Praktični zadatak nam je bio da napravimo Tamaraw-a od vune, životinju sa Filipina koja je sada kritično ugrožena i živi samo na filipinima. To takođe predstavlja i tradicionalnu igračku za decu i svima se jako svidela tako da smo vežbali prste ovaj put i svi su baš bili zainteresovani da naprave svoju igračku.
Bilo je toliko neobičnih životinja da nismo uspeli da naučimo ništa drugo o Filipinima. 😂
Poslednjih 20 minuta smo radili isključivo na engleskom i od sada ćemo komunicirati 100% na engleskom. Deca su pitala drugu decu za prevod i to ih ujedno i natera prirodno da više sarađuju i slušaju jedni druge kada pričaju.
Prostor za dalji rad kod kuće:
Imali smo razne momente kritičkog razmišljanja gde su deca pitala razna pitanja koja su zanimljiva i kompleksna.
Videli smo da jezici na Filipinima, kao npr. Tagalog ima jako mnogo španskih pozajmljenica i jela jer su bili kolonija Španije preko 300 godina. Nismo pominjali reč ”kolonija” ni ”kolonizacija” jer je prosto previše komplikovano za decu i generalno može stvoriti negativna osećanja prema određenim zemljama koje upravo jesu kolonizovale dosta zemalja, tako da je to prostor za razgovor sa decom koji možete imati kod kuće. Ista tema je bila u pitanju kada je drugo dete pitalo da li ćemo posetiti UK ili USA, gde sam im rekla da nećemo jer želimo da vidimo zemlje koje inače ne dobiju dovoljno pažnje.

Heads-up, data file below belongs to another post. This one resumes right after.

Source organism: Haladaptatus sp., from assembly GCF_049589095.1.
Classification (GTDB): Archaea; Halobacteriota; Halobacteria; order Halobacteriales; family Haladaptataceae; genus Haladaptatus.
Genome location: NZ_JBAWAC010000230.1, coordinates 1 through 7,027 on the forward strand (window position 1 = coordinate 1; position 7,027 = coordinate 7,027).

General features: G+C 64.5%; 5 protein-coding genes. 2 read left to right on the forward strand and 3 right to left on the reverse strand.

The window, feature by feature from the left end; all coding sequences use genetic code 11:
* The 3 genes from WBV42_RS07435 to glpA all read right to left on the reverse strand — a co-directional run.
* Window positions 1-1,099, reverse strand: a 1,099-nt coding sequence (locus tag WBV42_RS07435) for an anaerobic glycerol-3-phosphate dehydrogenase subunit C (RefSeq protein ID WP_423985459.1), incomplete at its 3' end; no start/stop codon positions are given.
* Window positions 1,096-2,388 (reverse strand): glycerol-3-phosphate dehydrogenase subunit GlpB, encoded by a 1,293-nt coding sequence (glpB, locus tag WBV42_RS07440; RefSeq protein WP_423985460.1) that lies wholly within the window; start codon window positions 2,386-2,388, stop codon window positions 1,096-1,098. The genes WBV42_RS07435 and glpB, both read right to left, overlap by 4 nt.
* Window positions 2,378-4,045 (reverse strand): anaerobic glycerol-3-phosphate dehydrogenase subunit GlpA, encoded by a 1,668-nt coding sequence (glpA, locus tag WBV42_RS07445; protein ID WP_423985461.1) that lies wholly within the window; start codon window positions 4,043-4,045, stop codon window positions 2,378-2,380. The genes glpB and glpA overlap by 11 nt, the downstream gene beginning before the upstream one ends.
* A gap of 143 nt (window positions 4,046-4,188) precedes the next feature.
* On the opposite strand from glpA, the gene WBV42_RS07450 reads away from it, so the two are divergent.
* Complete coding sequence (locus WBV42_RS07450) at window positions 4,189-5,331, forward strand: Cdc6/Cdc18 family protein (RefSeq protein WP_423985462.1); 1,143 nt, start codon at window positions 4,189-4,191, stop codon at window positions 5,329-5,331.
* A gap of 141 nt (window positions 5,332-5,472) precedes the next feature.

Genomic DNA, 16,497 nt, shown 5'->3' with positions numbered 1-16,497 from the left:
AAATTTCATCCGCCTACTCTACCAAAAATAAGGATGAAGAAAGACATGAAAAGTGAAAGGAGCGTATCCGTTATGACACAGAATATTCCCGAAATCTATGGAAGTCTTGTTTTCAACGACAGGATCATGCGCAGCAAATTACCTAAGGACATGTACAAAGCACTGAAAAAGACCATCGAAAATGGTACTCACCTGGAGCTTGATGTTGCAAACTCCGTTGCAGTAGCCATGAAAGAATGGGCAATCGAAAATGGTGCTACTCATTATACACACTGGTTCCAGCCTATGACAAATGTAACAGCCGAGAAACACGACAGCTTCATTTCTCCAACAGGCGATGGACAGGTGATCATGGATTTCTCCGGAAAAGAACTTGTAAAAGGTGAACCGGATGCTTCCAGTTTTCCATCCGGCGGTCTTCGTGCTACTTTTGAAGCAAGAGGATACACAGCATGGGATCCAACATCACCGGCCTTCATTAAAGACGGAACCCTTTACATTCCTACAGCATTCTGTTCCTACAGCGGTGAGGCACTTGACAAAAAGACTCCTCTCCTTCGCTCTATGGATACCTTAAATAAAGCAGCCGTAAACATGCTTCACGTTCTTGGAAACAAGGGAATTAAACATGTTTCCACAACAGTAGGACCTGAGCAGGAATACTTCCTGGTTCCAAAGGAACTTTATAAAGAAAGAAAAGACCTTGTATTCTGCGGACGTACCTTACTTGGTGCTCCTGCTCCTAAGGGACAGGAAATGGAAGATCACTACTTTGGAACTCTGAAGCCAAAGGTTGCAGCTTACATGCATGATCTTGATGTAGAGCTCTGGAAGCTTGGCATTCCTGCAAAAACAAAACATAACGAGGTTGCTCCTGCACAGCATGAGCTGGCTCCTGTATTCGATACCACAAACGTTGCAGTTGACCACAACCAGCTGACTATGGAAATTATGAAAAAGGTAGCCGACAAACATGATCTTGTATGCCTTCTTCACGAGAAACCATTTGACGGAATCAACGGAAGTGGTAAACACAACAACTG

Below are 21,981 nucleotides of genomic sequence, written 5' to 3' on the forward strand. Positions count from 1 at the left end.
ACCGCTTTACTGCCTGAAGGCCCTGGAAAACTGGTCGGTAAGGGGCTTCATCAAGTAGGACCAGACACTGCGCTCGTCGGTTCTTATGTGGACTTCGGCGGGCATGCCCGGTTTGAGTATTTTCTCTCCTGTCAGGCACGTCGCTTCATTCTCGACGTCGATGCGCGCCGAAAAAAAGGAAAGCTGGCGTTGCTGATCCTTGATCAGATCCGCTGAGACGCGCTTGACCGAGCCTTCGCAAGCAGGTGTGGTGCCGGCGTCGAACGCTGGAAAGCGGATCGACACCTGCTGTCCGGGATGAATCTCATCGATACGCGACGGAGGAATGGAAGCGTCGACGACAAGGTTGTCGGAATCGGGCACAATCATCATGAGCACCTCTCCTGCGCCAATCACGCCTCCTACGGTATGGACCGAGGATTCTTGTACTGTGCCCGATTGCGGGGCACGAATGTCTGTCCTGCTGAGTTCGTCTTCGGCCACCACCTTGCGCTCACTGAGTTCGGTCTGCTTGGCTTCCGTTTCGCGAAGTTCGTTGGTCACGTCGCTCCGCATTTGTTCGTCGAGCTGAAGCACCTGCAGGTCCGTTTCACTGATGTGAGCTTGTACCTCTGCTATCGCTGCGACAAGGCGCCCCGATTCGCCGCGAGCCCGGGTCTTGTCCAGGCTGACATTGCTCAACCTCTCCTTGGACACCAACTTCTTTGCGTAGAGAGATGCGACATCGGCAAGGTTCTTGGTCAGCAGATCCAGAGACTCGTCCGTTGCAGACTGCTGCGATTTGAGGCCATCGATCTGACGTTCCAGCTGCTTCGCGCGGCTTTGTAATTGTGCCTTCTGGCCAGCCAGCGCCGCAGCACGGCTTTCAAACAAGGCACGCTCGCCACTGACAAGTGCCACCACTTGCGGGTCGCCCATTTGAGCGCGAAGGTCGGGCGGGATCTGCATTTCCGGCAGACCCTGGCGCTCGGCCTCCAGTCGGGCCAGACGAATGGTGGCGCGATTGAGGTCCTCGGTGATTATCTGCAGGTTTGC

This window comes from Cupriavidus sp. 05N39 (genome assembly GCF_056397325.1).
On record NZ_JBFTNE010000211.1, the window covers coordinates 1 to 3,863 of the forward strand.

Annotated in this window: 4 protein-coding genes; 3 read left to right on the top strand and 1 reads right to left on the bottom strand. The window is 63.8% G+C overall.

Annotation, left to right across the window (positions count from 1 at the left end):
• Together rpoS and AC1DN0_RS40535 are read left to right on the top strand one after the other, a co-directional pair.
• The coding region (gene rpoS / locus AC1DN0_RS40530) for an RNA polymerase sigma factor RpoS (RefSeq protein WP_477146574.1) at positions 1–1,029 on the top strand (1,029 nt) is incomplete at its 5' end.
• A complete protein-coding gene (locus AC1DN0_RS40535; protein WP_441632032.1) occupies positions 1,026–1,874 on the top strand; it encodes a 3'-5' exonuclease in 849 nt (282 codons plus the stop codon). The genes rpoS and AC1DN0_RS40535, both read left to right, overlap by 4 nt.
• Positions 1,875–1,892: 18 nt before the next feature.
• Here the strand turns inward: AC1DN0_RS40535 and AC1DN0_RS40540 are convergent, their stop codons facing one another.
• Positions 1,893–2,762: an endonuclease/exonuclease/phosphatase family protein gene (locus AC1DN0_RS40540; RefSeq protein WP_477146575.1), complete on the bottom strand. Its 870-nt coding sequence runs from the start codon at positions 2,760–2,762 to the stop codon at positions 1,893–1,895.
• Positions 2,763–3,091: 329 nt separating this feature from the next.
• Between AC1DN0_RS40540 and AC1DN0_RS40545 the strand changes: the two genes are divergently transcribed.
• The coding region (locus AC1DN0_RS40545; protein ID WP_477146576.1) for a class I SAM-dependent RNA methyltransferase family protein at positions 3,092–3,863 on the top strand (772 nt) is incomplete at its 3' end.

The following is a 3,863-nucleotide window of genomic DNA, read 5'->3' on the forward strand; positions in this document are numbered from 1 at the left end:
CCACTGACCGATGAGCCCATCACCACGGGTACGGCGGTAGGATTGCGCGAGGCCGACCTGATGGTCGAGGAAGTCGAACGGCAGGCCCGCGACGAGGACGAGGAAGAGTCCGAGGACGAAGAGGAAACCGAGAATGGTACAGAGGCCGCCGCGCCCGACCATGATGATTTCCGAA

Klinci su isto pitali da li smo mi nekada osvojili i bili zadovoljni kada sam potvrdila da nismo, a neko je dodao da smo mi bili osvojeni od strane turaka, tako da smo imali objektivni razgovor o tome, pa pričajte sa njima o tome kod kuće jer prosto moramo da priznamo da je kultura nekih zemalja asimilirana tj. da je dosta toga u jeziku, kulturi i svakodnevnom životu obrisano i preoblikovano po ideji onoga ko je kolonizovao zemlju. :/ Tema je teška za decu jer oni to ne mogu da zamisle, zašto bi neko menjao tuđe običaje i jezik na silu? Tako da smo tu stali i ostalo je na Vama kako ćete im objasniti, pitali su stvarno baš mnogo pitanja o ovome.
Pošto su svi hteli da naprave svog Tamarawa što bolje, imali smo problem sa strpljenjem i deljenjem vunice pa smo naučili i tu reč i dogovorili se da budemo strpljivi dok se odmota vunica za svakoga. 😂 Vežbaćemo strpljenje u budućim radionicama!
Vidimo se naredne nedelje!
I loved this box! As an educator, it taught me things I wasn’t aware of because I hadn’t seen jeepneys before or learned that there are so many amazing animals in the Philippines. I am especially pleased because the craft was a product that the kids could take home to play with while also experiencing cultural tradition, learning science art, and practicing fine motor skills! I want to especially commend Womple for giving attention and promoting cultures that we don’t normally don’t get to explore and see.
If you are interested in getting your WompleBox and want to use it at home, you can click here or the image below to get 30% off your first box by entering our special code FIRSTMONTH30! We want to thank Womple once more for this gift because the children have been more excited than in any program we’ve done so far!
Check out our previous Womple workshop summaries
- Around the World with Alice & Womple: Workshop reflection 1 – Greece
- Around the World with Alice & Womple: Workshop reflection 2 – Rapa Nui
- Around the World with Alice & Womple: Workshop reflection 3 – France
- Around the World with Alice & Womple: Workshop reflection 4 – Brazil
What do you think about our fifth workshop? Do you think world travel and practical activities can help your child improve their English skills? Let us know in the comments or on our Instagram page!